You’ve probably heard the comment that grief is not something you get over but rather something that goes with you. The whole title of this blog, Grieving On, reflects this idea. Over the past few weeks, so many thoughts centered around grief and my own process have pinged in my head and heart. It’s whirling inside me so much that I finally had to just attempt to write it out.
Feeling now a bit more seasoned in my grief, I can see the triggers that stir up the “grief storms,” which include helping lead a grief group where I hear other stories of loss that cause great empathy, to returning to places like Dallas where Josh and I really found our footing in ministry in a whole new way, then trying once again to sort through boxes to give away, sharing my story with new people, and hearing God’s echoing reminder to trust him ever still and remember his faithfulness.
This month, it seems, there are also many "then vs now" articles comparing March 2020 and today. As I look back two years, Covid was ramping up; the world was shutting down and I was just beginning to see the light of hope again after falling into a really dark period of grief.
Life felt so isolating before the shut down, I was struggling with insomnia and a herniated disc due to the previous months of caretaking and I honestly didn’t know what in the world God had for me next. I missed Josh so much I felt I couldn’t breathe. Slowly, I started to hike and found my strength physically but also emotionally. The fog of grief cleared more and more even as the heartache still cut deep. I began to write a list about “who I was now" and prayed for strength . . . I wandered aimless in the grief desert. I am not even sure people knew just how low a point that winter was for me. I am not sure I shared it completely or knew how to. With roots of trusting God still deep within, I stumbled ahead and began to see cracks of light from the dark cloud of grief and heartache.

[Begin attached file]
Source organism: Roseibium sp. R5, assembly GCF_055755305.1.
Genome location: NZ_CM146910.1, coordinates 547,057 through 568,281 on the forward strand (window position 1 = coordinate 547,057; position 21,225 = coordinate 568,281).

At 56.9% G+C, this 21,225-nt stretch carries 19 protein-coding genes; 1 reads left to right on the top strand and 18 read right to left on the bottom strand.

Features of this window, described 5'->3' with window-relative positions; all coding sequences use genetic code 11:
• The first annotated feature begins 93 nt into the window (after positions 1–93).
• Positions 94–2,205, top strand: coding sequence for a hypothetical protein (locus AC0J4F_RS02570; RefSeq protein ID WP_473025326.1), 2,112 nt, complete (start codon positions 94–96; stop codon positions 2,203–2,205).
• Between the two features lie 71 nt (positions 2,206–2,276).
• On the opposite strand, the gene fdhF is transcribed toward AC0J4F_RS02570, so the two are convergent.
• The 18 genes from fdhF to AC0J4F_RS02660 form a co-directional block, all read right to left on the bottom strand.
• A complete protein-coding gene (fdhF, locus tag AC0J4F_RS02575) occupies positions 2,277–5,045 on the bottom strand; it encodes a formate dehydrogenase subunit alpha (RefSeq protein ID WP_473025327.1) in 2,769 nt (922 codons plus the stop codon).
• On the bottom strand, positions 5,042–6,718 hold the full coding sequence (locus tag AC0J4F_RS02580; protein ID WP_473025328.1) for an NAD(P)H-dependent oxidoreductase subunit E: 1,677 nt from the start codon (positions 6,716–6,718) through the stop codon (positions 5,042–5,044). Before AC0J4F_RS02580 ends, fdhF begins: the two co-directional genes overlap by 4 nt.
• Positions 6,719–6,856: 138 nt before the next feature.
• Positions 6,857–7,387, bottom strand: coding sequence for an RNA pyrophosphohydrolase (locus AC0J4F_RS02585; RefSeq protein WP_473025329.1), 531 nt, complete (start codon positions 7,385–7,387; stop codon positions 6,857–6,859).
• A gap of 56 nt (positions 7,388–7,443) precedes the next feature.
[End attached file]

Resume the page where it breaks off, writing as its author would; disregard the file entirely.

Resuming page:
Fast-forward now 2 years from that time, and I can say the storm clouds have moved on but there is still sorrow within - I expect there might always be. When friends say, “I miss Josh” and I can only respond with “Me too,” but that answer often feels lackluster for the depth of what it means.
Each week, I weave the fabric of new with my old story. I try an remember God’s faithfulness and provision then and now. Last Sunday, I had the opportunity visit a church that we loved in Irving, Tx. The now lead pastor, Barry Jones, was Josh’s advisor and boss and was such a huge influence on Josh and his/our ministry. Hearing him preach was like catching a glimpse of Josh again - even more so as he preached on Deuteronomy (Josh’s favorite book) with the overall message, “Don’t Forget to Remember.” Several things stood out, including the comment that, “Sometimes God will lead us on the wandering way.” The path may not make sense at all, and it probably won’t be a straight line, but God is there in the midst and cares about who we are becoming along the way.
Those who know me, know I love to wander. Wandering on trails or roads, wandering around town, shoe stores, etc. The Tolkien quote, “Not all who wander are lost,” hangs in my bathroom. So yeah, wandering fits. So why should I be surprised that God has me wandering still in life, asking me to trust him in deeper and deeper ways.
So, today, I’ll trust him as I navigate new and old relationships and whatever is next. I’ll trust him as I still ask questions. On this path, I don’t want to forget to remember God’s hope that remained in the darkest times. I don't want to forget to remember how God showed up in creative ways.
It’s hard to imagine what might be happening two years from now but I do know God is still faithful and he is still good - even if typing those words still stings.
Wherever God has you wandering today, I pray you’ll get a glimpse of his love for you.
Hi! It's Jenn Brown, writing my story that is now slightly different as we enter a season of new grief. On September 30, 2019, my dear husband Josh passed away after battling brain cancer.